Gardening in August

Cary, NC – The sun is blazing and rain has been scarce since July. What do in the garden in August?

Start a Few Autumn Flowers

Autumn annuals, such as Pansy and Viola, are beginning to show up in garden stores. Find a shady spot and start some in pots.

Pansies

Garden Hygiene

Take advantage of cooler temperatures in the morning and evening to perform some mid-summer garden hygiene: pull some weeds and get rid of any dead stuff.

This year, I had a bumper crop of basil but my rosemary and lavender croaked. Clean things up, get rid of any sticks or pinecones.

Spent Lily stems

Pinch off the Basil

At this time of year in the Piedmont, most types of Basil (Italian, Thai, Pineapple, etc.) send up shoots with small flowers.

The plant is transferring its energy from leaf production seed production. Fewer new leaves are produced and the older leaves taste decidedly bland for kitchen use.

Pinch off these small flower stalks, and maybe take a good harvest of leaves. Most folks make pesto with their Basil, preserving the flavor deep into winter. But Basil is also good in salads, cooking and cocktails.

Basil going to flower

Dead Head Flowers. Or Not.

Many of the mid-summer flowers like Coneflower and Coreopsis have put on their show and are now going to seed.

You can tidy up your garden if you dead-head these perennials. Dead-Head means cut off the dead flower that is now going to seed. You and may get another bloom of these summer flowers if you dead-head.

Coneflower seed head

On the other side of the coin, spent flowers have their own kind of stark beauty. And, they are producing the seeds for next years bloom. The plant reblooms when you dead-head because it thinks it hasn’t produced enough seeds for the coming year.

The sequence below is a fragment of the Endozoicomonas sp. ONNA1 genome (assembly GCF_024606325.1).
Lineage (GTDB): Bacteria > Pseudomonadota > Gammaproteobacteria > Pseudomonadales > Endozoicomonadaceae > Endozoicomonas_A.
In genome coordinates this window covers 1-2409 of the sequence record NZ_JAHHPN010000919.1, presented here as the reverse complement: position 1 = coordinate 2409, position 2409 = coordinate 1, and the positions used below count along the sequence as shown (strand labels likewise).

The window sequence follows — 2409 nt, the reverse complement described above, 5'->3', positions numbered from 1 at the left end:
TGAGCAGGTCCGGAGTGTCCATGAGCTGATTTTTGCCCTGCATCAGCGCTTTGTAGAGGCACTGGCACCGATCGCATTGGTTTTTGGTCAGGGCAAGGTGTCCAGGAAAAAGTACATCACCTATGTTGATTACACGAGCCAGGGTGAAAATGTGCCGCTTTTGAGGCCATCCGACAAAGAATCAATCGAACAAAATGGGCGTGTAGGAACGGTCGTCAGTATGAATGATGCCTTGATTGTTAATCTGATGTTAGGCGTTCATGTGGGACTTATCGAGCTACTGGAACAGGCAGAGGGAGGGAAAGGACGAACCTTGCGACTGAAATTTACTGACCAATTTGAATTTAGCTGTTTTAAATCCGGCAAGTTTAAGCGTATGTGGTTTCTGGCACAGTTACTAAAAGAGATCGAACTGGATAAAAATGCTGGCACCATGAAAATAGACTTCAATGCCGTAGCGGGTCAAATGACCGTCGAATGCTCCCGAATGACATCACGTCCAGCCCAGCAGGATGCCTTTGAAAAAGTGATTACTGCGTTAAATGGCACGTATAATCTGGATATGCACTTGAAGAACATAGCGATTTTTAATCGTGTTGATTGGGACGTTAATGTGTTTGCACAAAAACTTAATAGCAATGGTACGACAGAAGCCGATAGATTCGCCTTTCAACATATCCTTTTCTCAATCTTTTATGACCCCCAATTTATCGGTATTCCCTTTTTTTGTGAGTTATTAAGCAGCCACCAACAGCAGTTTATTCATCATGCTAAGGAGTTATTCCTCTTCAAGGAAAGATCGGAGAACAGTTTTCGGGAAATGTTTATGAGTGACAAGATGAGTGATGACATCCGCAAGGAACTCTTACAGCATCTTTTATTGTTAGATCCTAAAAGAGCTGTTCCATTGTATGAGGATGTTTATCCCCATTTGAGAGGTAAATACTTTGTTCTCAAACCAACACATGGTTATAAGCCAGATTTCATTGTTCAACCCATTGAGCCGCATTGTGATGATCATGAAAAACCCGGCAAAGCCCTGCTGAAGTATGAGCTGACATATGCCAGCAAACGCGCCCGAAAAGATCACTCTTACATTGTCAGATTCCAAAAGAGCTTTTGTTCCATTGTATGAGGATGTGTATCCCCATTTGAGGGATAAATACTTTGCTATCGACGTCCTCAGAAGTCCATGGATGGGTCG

If you do decide to dead-head (some years I do, and others, I don’t), make sure you leave the dead flowers on the ground in the garden. This insures that the seeds find their way into the soil. You can cut off long stems and stalks all the way back to where the leaves start.

Water and fertilize the bed when you are done.

When to Cut the Grass

Fescue lawns go dormant in the summer in North Carolina. If you’re like me, you haven’t cut the grass since late June.

In the next couple of weeks, as the hours of daylight decrease and soil temperature drops, fescue lawns will start to perk up. By mid-to-late August, you will be out with the lawnmower.

Inspect your lawnmower. Is it ready to go? Remember to use Ethanol-free gas in all your small engines.

August in the Garden

While you’re out there, notice all the birds, bugs and butterflies who appreciate your gardening efforts.

My favorite at this time of year are the gold finches, bright yellow, picking at the spent coneflowers all day for seeds.

Goldfinch in summer


Story by Hal Goodtree. Pansies by Ambert. Goldfinch by Frank Boston. All other photos by Hal Goodtree. The Gardening column on CaryCitizen is sponsored by Garden Supply Company on Old Apex Road in Cary.

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